Sara Thopson - May 23, 2023
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Tourism, a type of globalization, has been expanding for almost two centuries and now reaching even the last uninhabited areas, such as Antarctica. However, this comes with risks as this frozen land requires preservation. During the 2022-2023 season, over 100,000 tourists are expected to visit Antarctica, ten times more than twenty years ago. Antarctica is governed by the Washington Treaty (1959), which prohibits economic activity but allows international scientific bases. Most tourism in Antarctica is through cruises aboard expedition ships departing from Punta Arenas, Chile, or Ushuaia, Argentina. There is also an increasing number of air trips, including flights over the continent or to its periphery. Last season, a significant development was landing large aircraft from Cape Town, South Africa, allowing passengers to explore Antarctica for a few hours or days in purpose-built camps.

Tons of CO₂

Tourists to Antarctica mainly come from wealthy northern hemisphere countries, causing significant greenhouse gas emissions from their travels. A round trip from Paris to Ushuaia emits 4.5 tons of CO₂, compared to 3.2 tons for a Paris-Tokyo trip. The boat crossing adds to this carbon footprint. Despite recent efforts by cruise ships to reduce waste and avoid burning heavy fuel oil, the environmental impact of tourism remains a concern. It raises questions about how to prevent the introduction of new species and the contribution of cruise passengers to the acceleration of ice melt in the areas they visit. Recent studies have shown the presence of excessive soot particles, or "carbon black," which darken surfaces and increase the absorption of solar energy, leading to more thawing during the austral summer.

Unavoidable accidents

As the number of tourists visiting Antarctica increases, there is a higher likelihood of accidents and pollution, including the possibility of oil spills. Although the impact of these flows is currently low on a global level, redirecting them to minimize harm is possible for companies. However, limiting its effects will become problematic as tourism in Antarctica grows. In 1991, the Madrid Protocol established a fifty-year moratorium on exploiting underground resources and reserved the continent for scientific research. Similarly, implementing a thirty-year moratorium on tourism as soon as possible would allow future generations to appreciate its potential while promoting responsibility towards the Earth and future generations. This could be a significant objective for a future COP on climate change and biodiversity, marking a new era of responsible tourism.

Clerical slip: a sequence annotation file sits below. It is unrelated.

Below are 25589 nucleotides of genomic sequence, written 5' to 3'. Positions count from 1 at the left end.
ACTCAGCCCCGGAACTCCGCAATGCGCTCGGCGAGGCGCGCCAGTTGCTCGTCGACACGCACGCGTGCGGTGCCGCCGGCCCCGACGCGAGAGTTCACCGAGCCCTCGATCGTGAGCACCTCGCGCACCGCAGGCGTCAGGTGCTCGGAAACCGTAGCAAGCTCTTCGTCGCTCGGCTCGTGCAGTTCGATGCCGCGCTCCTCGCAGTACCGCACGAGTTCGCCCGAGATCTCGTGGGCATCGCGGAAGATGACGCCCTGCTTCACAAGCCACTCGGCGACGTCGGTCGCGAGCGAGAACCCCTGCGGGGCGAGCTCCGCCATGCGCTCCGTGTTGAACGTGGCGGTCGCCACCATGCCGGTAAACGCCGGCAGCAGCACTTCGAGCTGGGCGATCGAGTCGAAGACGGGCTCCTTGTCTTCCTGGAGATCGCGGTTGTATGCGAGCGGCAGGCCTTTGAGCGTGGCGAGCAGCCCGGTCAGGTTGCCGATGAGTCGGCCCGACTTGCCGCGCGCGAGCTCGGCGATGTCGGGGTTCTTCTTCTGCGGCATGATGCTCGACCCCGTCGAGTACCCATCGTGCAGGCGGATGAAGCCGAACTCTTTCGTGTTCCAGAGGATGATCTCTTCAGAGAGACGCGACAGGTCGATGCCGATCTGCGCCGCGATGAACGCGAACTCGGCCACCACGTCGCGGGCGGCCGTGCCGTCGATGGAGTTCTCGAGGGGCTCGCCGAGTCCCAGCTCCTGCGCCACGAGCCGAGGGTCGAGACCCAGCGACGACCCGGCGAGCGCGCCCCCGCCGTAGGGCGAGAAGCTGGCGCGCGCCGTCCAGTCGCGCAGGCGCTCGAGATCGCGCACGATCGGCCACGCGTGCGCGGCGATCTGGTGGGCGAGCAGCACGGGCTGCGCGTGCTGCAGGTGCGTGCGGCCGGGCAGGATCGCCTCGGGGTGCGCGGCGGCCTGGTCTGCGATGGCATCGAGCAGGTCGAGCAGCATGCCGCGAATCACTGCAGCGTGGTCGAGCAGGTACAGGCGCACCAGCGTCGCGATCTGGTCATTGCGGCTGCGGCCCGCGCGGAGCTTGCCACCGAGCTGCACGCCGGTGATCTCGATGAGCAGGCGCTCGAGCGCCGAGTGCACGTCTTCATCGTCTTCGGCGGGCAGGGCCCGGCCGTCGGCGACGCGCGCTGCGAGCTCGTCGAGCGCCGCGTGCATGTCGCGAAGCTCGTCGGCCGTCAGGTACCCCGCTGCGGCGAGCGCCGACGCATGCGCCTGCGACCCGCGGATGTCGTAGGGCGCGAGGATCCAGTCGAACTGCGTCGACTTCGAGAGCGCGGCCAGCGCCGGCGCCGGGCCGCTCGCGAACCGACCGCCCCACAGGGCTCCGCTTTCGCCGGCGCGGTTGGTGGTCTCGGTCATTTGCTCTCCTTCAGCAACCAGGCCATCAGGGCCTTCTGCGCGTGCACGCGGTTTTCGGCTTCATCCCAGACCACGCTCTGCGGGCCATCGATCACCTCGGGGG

Cruises at 60,000 euros

Antarctica tours are only offered in the wealthiest countries. Depending on the cabin type and company, a twelve-day cruise can cost between 8,000 and 60,000 euros, not including the flight between Europe and South America. A minimum of 13,000 euros for a three-hour stay with a daytime return flight is required. Staying for a few days in a purpose-built camp can cost between 40,000 and 90,000 euros, including flights, depending on the duration and nature of the program. Tourism is responsible for 8% of global greenhouse gas emissions, so it is time to prioritize the many places already available for tourism in the ecumene (the inhabited part of the Earth) and adopt sustainable tourism practices. This requires awareness among tourists, businesses, and governments and concrete actions.

Antarctica should be saved

It is essential to distinguish between tourism and scientific research and to prevent cruise and tour companies from taking on the role of environmental protectors in Antarctica. Therefore, the International Association of Antarctica Tour Operators, a powerful organization of tour operators, should be tasked with enforcing the Madrid Protocol's guidelines.

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